This year’s United Fresh Trade show, due to its virtual platform and free registration, had more international visitors than ever before. Attendees came from over 75 countries across the globe to visit the expo floor and experience the many educational sessions, workshops and panels that United Fresh had organized for the event. With such an international audience, sessions focusing on the global aspect of the industry were vital.
One of these sessions was entitled How International Sourcing Has Changed. This session was moderated by Mayda Sotomayor-Kirk, from Seald Sweet International/Greenyard USA, who is also a member of the board of directors of the United Fresh Produce Association. This session focused on how retail produce leaders approach international sourcing, and what they need from their supply chain partners both now and in the future. The panel was made up of Shanan Cox, Senior Merchant at Sam’s Club Produce, Kelly Davis, Director of Produce and Floral for Alliance Retail Services, and Pat Burlinguette, who is the Citrus and Grapes Buyer for Costco Wholesale.
Mayda Sotomayor-Kirk moderated the session.
Globalization of the produce industry
Over the years, the world has become increasingly globalized, and this can be seen within the produce industry too. Cox shares: “This is one of the biggest changes I’ve seen happen within the industry in the past years. Companies are becoming more reliant on international grower regions to fulfill demand, and consumers are expecting and demanding that seasonal items are available year-round.”
Davis, too, has experienced this similar pattern. “Twenty years ago, items such as avocados, papayas, dragon fruit, and even kiwifruit weren’t in our weekly circulars, but now these have become mainstays on our calendars. We also increasingly see consumers coming into stores asking for specialty items that aren’t grown domestically.” Burlinguette agrees, adding: “We don’t really see seasonal items anymore, most items are being shipped 52 weeks out of the year.”
Pat Burlinguette is the Citrus and Grapes Buyer for Costco Wholesale.
Food safety standards for imported produce
Besides the more complex logistics that go along with importing produce from other countries, there are a few other challenges that retailers have to deal with. “We have very specific specs we look for when importing produce. The imported product has to match the domestic product in quality,” shares Burlinguette.
Beside the all-important issue of quality, food safety is also at the top of the list. “Consumers, of course, really want to feel that their produce is safe, and this is even more important for imported produce. One of the reasons local produce is popular, besides the sustainability aspect, is because consumers believe it to be safer,” Davis explains.
Cox continues: “The consumer is not always aware of where their food is coming from, but food safety is always at the top of their minds, especially in recent years after there have been a few major recalls in the US. This is one of the reasons why visiting the growers is so important. It allows us to see how they work, and ensure they are up to the standards. But it also allows us to really build relationships with them and understand what challenges they are facing so we can tackle these challenges together. And it’s also important for them to come see us, and how we operate, too. It goes both ways.”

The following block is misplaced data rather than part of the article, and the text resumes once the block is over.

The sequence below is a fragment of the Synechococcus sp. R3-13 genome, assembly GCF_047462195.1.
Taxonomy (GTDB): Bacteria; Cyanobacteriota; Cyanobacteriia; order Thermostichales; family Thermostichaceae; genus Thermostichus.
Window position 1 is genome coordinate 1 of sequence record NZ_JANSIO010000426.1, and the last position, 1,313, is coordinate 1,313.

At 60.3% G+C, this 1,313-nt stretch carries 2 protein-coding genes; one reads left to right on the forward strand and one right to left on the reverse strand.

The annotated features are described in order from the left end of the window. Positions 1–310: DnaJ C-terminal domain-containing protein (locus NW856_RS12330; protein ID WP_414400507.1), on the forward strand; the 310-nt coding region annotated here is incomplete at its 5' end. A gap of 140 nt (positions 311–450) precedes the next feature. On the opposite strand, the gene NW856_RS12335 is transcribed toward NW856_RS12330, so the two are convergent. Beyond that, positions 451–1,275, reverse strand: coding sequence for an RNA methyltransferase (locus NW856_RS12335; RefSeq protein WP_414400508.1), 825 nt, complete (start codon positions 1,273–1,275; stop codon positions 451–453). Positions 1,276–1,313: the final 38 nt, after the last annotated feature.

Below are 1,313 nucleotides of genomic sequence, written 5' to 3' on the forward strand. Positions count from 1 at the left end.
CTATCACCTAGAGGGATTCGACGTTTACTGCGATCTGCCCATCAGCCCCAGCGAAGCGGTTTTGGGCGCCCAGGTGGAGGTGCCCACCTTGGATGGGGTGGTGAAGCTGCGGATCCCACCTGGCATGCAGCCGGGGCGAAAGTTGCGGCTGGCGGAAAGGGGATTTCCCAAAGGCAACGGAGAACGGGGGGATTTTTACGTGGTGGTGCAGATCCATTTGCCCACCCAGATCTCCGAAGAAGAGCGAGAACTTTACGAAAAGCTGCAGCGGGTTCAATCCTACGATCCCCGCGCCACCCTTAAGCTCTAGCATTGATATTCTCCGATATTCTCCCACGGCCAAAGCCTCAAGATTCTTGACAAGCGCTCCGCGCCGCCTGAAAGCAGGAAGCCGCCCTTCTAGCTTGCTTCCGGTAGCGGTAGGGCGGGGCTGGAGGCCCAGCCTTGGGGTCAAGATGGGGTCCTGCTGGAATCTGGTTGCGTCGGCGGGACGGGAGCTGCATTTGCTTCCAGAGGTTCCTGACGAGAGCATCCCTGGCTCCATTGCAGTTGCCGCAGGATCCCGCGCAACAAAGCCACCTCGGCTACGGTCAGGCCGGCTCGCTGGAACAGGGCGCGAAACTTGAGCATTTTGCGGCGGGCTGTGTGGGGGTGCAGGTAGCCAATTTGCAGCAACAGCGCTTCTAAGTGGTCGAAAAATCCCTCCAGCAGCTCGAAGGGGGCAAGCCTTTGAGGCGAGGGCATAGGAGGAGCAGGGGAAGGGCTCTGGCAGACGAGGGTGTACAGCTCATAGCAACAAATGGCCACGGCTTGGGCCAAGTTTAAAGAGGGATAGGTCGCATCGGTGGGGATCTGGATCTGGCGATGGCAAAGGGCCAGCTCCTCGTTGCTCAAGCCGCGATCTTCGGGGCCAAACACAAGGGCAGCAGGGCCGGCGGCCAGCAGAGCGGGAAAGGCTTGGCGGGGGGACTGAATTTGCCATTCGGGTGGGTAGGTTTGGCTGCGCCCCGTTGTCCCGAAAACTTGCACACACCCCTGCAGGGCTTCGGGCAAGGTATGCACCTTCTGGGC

“We expect the same standards from these producers, and sometimes need even higher standards than we have for the domestic producers. There are more steps in the supply chain when the product is imported, the product is in transit longer, and more people are involved, so you need to be more careful, and hold people accountable above and beyond what we do in the US,” Burlinguette adds.
Kelly Davis is the Director of Produce and Floral for Alliance Retail Services.
Import on international trade
One of the effects of the pandemic has been the increasing realization that we are all very dependent on other countries. “Globalization has taken a hit due to the pandemic, and countries are looking at ways to become more self-sustaining,” Davis observes. Prior to the pandemic, however, importers were also already faced with protectionist restrictions and regulations.
Davis explains: “There has been an increasing number of imported fruits and vegetables into the US, and this has hurt some of the domestic items like citrus. As these exporting countries grow and expand their production, they increasingly overlap with domestic seasons, and there are many tariffs, quotas, and regulations in place that work to protect the domestic produce which make importing more difficult.”
Cox agrees, adding: “A lot of these regulations are having a negative effect on cost and supply, and there are a lot of unintended consequences, such as either oversaturating a well-supplied market, or food shortages in undersupplied areas.”
Shanan Cox is the Senior Merchant at Sam’s Club Produce.
United Fresh trade show connects exporters and buyers
During the pandemic, with normal in-person channels of communication mostly unavailable, it has become more difficult for exporters to reach potential buyers. All three panelists agreed that during these times, events like the United Fresh virtual trade show are the perfect opportunity to make and build connections that might otherwise be lacking during the pandemic.
“Attending shows like these and being involved in these panels is a good way to interact with the buyers and get some sort of facetime with them. It may be a very different mode of communication than what we are used to, but this is how it’ll be for at least the next few months so we should all take the fullest advantage of these opportunities,” Cox concludes.
While the United Fresh LIVE! virtual trade show has wrapped up its week of events and Expo Power Hours, the expo floor will remain open throughout the summer.